Hype is a built-in feature of business technology.
Sometimes, technology impact on business is minimal; Apple releases a new watch, Google designs computerised eyeglasses, Microsoft’s Windows 8.
Sometimes, technology goes unrecognised and then changes the world; the impact of Google’s search engine, iTunes network effect, the rise of the mobile.
Often, the technology comes from established companies recognized for innovation: the Apple iPhone. Just as often, the technology comes from a garage and a drop out University kid: facebook. Continue reading “BlockChain; Triaging Investment Opportunities”
Quantum Computing is a new type of computer chip which promises exponentially faster processing than our current super computers.
BlockChain is secured by a mathematical algorithm that relies on the fact that today’s computers can’t process data quickly enough to ‘hack’ an identity on a BlockChain.
Therefore, if quantum computing becomes real, there is a potential weakness in the cryptography systems that underpin security on a BlockChain – as well as our current banking infrastructure, Internet payments, military and countless other applications.
Continue reading “Threats to BlockChain: Part 4 Quantum Computers”
A network of participants is where many people or entities decide to join a collaborative initiative and agree to abide by the rules set either technically or by convention. When a network becomes valuable and possibly self-sustaining through the number of entities participating it said to have reached a critical mass.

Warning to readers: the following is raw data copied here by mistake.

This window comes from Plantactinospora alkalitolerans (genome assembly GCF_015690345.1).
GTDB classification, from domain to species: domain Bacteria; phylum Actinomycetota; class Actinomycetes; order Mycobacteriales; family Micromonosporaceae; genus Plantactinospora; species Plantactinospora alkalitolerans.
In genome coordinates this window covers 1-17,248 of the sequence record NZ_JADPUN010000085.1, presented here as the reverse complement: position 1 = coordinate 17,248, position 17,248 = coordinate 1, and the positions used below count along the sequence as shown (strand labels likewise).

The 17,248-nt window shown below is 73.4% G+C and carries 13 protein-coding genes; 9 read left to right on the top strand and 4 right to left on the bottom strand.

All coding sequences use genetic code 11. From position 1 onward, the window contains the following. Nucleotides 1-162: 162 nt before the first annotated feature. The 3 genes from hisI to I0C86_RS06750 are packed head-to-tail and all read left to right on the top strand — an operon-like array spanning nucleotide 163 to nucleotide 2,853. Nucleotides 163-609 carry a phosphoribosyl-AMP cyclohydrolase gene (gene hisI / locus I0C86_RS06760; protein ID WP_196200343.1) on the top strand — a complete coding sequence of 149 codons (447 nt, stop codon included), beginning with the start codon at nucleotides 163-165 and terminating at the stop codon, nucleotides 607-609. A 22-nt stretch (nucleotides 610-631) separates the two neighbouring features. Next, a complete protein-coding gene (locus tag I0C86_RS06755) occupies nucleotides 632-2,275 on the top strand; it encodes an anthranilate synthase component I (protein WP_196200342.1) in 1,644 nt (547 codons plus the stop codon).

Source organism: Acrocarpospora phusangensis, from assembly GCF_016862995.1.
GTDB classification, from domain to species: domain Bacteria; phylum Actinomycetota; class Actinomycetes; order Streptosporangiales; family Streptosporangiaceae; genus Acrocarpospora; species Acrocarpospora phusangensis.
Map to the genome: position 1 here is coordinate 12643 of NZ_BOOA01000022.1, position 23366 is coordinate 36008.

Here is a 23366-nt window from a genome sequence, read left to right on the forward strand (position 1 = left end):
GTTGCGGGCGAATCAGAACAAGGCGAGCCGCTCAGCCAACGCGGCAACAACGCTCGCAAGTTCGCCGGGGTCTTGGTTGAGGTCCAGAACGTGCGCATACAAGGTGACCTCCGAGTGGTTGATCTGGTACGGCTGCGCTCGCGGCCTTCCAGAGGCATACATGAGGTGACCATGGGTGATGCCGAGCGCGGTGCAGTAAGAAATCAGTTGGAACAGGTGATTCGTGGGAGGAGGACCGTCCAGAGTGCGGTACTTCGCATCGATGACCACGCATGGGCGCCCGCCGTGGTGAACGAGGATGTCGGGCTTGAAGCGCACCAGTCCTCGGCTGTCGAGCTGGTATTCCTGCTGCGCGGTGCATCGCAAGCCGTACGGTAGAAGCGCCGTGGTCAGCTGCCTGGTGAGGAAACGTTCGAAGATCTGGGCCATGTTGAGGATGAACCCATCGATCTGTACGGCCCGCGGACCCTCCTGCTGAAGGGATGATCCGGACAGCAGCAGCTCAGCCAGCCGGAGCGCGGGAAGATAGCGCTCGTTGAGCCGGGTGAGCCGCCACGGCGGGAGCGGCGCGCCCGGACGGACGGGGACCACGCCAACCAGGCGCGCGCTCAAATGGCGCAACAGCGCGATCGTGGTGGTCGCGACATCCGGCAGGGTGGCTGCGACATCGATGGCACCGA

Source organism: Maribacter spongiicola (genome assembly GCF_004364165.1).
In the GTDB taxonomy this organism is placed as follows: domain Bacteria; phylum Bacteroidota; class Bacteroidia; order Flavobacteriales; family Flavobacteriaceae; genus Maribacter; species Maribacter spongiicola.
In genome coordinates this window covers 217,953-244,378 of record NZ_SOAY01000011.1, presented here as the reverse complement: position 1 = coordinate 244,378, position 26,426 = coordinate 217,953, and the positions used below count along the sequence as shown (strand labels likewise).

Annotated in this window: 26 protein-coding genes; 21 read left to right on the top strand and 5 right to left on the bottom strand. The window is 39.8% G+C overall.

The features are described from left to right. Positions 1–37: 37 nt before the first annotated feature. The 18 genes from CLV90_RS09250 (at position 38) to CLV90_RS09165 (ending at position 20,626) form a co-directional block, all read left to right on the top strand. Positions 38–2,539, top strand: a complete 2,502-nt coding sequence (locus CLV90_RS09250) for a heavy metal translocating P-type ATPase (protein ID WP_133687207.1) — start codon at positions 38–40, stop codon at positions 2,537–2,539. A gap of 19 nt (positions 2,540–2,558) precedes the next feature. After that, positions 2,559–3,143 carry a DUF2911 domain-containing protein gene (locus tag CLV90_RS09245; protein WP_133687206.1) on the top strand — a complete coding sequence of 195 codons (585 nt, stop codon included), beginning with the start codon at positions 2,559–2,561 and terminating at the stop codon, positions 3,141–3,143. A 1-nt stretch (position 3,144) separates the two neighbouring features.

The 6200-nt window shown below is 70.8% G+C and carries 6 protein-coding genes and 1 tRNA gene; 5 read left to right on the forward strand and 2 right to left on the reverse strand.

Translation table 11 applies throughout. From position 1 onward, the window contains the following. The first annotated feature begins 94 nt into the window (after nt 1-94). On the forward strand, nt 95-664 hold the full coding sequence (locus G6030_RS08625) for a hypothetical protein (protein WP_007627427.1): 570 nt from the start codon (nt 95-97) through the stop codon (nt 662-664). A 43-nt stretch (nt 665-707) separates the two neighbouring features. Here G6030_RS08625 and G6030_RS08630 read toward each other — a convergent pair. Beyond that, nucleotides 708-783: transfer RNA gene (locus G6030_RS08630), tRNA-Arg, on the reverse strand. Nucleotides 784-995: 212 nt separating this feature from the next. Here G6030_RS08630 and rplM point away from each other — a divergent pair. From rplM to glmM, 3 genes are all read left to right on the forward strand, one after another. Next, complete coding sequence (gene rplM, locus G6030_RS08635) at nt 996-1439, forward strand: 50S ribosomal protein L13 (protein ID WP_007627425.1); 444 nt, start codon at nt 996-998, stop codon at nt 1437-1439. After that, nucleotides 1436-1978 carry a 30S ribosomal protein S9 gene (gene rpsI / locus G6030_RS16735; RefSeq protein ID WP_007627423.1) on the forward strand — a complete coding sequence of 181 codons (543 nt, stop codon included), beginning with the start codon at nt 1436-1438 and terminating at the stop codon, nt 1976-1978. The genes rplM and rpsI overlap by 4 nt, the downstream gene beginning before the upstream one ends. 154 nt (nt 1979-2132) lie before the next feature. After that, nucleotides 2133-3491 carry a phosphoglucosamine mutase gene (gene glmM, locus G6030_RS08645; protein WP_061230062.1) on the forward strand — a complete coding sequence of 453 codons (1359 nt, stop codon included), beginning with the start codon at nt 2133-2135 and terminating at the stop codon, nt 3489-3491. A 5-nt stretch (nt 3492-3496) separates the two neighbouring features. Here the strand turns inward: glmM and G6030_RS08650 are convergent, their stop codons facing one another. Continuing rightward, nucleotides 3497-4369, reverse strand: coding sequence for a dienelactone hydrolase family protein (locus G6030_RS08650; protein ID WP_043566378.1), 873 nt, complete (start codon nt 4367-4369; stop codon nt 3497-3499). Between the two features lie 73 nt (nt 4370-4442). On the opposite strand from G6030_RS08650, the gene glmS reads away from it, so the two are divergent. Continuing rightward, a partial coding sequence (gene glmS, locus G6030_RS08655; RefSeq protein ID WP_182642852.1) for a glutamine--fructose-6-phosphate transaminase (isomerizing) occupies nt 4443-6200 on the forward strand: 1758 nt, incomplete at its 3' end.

There are a certain number of participants that make this facility useful which depends on the context on the collaboration. For example, there is a definite value to email which only has 2 people involved but social networks rely one person being connected to lots of people who, in turn, are connected to lots of people.
Continue reading “Threats to BlockChain: Part 3 Critical Mass of Network Participants”
BlockChain removes intermediation within transactions. It uses a mathematical technique to prove that someone owns something, and that someone transferred that ownership to someone else.
This replaces a trusted third party in many commercial situations. For example, being paid for a product, transferring ownership of a house to another person or even when a supplier requires a courier document saying the buyer has received goods.
There are many profitable lines of business made on the lack of trust between parties in all industries. It is unfortunate to say this but there may be considerable pressure on organisations to maintain those lines. One way of doing this is to sabotage the adoption of a substitute technology adoption for as long as possible.
Continue reading “Threats to BlockChain: Part 2 Sabotage”
BlockChain technology is in its infancy. There are a very broad set of investigations taking place to find the best use of BlockChain enabled processes and applications. Both the technology and their use cases have significant hurdles to overcome before they become accepted within business and consumer eyes.
However, there are a few things getting in the way of its adoption.
Over the next few posts, I examine those threats and propose ways they can be mitigated to allow the more significant benefits of BlockChain to be enabled.
Continue reading “Threats to BlockChain: Part 1 Correspondent Banking for the masses”